Despite the prevalence of computer metaphors in Christopher's theories of mind, he never indicates that he is using the machine to write his murder mystery novel. In the storyworld, his manuscript is handwritten, but Curious Incident uses typography that is quite specific to writing on a digital device. The typography engenders a tension in the novel because the resulting multimodal design of the text is meant, paradoxically, to illustrate Christopher's problems with multimodality. For instance, when Christopher explains what it feels like to be bombarded by a multitude of perceptual stimuli--that is, the imagetext constituting logos of different brands--at the London train station, we are shown a block of characters that recall Unicode ASCII art (170). Unicode allows combination and manipulation of alphanumeric and special characters in ways that can be used to obfuscate the semantic content of the visible signage, and this affordance helps simulate the dizzying effect the London station has on Christopher (Figure 1). Haddon's side-by-side presentation of how the brand logos at the station actually look and how they begin to appear to Christopher demonstrates the flow of information through Christopher's modular mind: he sees the logos and attempts to mentally represent them for his brain-computer to make meaning downstream, but the representations go awry, blocking the process altogether. Stranded at the station with no help from the higher-order meaning-making modules of the mind, Christopher has to close his eyes and count slowly to fifty to stop the in-flow of impenetrable verbal-pictorial designs. Of course, as per the novel's premise, it is Christopher who is successfully representing this entire crisis in the book for his readers--he even prefaces the illustration of the Miscellaneous Symbols with the phrase "they looked like this" to signal that he has created it. This is similar to the instances in the novel when Christopher presents maps and diagrams to demonstrate how he navigates his world, though there also are visual designs and typographic manipulations in the novel that are not attributable to Christopher. However, Christopher's supposed agency in illustrating certain crises still does not dissolve the power dynamic between him and his neurotypical readers, who can make sense of the multimodal stimuli that strain him in ways he cannot. The schematic presentation of information flow through Christopher's mind reinforces the computer metaphors and the references to mechanical intelligence in his commentaries that I have already discussed.

Marco Caracciolo observes that the "unusualness" of Christopher's narrative perspective forces Haddon "to try out innovative stylistic techniques" (187), which include the typographic schema. The stylistic techniques have repercussions for the novel's reception. Caracciolo's analysis suggests that Haddon's style defamiliarizes the reading experience and, in turn, plays a pivotal role in regulating the readers' closeness and distance from the narrator, contributing to the readers' empathy and the novel's humor (202). I agree with Caracciolo's assessment, though I am critical of the extent to which the empathy and humor also entrench problematic societal understandings of autism. Haddon's typography enforces the notions of modular encapsulation and separation of cognitive processes--thereby confirming the hypothesis that bodily perceptions need to be mentally represented for the brain-computer to process them. At the same time, as I have also suggested, Haddon's stylistic techniques compel readers to make meaning from the multimodal designs that disable Christopher, and, in that way, the novel draws attention to the multisensory ways in which readers experience literature.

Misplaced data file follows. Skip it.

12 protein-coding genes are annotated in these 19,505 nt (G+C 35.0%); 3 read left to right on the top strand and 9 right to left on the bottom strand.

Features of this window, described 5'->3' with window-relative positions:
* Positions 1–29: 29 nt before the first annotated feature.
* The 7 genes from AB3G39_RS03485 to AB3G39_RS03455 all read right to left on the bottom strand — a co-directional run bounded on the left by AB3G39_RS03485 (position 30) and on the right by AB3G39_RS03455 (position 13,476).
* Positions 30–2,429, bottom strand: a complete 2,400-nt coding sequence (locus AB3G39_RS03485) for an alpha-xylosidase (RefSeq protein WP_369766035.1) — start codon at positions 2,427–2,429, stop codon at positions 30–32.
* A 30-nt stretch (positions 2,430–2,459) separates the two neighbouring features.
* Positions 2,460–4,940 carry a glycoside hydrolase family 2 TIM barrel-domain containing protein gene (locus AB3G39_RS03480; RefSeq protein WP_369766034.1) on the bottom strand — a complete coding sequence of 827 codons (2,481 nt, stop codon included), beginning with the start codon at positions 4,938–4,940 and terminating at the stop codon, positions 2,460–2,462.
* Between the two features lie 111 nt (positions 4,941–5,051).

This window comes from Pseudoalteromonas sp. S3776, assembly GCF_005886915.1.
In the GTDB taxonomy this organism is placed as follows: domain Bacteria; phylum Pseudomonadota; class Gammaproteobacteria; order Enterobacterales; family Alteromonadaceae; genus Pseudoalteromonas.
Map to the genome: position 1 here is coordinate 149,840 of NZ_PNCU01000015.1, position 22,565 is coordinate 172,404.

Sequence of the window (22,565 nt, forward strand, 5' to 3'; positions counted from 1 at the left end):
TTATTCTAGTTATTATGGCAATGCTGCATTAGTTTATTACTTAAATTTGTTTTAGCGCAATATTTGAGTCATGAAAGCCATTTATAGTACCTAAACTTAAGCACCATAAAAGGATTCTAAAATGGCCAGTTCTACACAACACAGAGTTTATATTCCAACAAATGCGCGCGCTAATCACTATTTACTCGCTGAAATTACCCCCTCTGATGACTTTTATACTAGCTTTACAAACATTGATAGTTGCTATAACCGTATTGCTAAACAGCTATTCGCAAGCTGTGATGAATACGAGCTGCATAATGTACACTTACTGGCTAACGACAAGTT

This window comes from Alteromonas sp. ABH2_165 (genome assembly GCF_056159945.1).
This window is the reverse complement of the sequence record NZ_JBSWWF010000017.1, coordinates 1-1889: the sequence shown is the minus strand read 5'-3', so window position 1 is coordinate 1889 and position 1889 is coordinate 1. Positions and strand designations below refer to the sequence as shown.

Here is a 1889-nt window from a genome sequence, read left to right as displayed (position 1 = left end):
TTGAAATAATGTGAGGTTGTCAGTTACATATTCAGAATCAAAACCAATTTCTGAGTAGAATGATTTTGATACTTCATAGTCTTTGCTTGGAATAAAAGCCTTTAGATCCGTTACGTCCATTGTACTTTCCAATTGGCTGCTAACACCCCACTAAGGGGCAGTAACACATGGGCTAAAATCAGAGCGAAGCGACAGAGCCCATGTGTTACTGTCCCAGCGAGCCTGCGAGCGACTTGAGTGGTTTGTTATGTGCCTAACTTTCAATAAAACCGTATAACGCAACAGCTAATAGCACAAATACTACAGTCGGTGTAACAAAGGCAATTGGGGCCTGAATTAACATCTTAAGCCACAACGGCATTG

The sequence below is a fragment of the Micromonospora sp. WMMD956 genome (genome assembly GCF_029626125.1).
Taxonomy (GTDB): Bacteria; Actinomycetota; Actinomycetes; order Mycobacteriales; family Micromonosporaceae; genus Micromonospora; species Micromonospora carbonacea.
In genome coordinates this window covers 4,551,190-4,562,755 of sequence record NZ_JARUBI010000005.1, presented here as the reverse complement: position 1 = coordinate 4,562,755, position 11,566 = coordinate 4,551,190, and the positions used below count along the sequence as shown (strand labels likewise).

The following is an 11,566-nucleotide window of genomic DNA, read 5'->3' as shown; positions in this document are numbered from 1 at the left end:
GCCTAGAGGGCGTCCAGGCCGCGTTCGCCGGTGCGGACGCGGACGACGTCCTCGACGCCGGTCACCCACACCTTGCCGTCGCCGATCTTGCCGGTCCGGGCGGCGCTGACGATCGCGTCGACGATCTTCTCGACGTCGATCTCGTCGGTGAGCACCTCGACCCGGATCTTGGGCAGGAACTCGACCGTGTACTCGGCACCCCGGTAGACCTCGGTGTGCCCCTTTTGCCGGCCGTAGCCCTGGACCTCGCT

Through the typographic design, Haddon materializes Christopher's mind as a tangible space: the world projected on his mindscreen is laid out on the book's pages. This aspect of Haddon's narration is realized in the Broadway production of Curious Incident (dir. Marianne Elliot, 2012) wherein letters and numbers that Christopher encounters are externally projected on the stage. Within the book, Haddon manipulates the typography, switching among typefaces (e.g.: bold, italics, underline), to highlight the cognitive challenges and sensory load multimodal communicative situations present for Christopher. For instance, apart from the section numbers (equivalent to chapter titles), which are always in bold, bold words are interspersed throughout the novel starting from its fifth page. We might want to make an imaginative leap and attribute these to Christopher but, unlike his other narrative choices, Christopher never mentions or explains these. In such cases, while the words emptied of meaning are part of Christopher's narration (like the London station episode where the pictorial signs belong in Christopher's narration but whatever meaning readers make of them are unavailable to Christopher), the typographic design is Haddon's way of marking-up Christopher's cognitive difficulties. As such, throughout the novel, Haddon develops what I call a "multimodal mindstyle" to present Christopher.

Stylisticians take mindstyle, a term coined by Roger Fowler, to imply a "distinctive linguistic presentation of an individual mental self (103). The term has been used to discuss the linguistic styles that can be associated with characters and narrators, as well as implied authors. However, in recent years Alison Gibbons, Nina Norgaard, Beatrix Busse, and Rocio Montoro have analyzed texts that employ a "multimodal" mindstyle. In their discussions, multimodality of mindstyle is understood to be working at the level of the cognitive processes involved in interpreting linguistic codes; for instance, they discuss the visual content inferred from verbal metaphor. What I call Haddon's "multimodal mindstyle," though, moves beyond language and takes into account the visual design features used to construct the narrator's cognitive characteristics.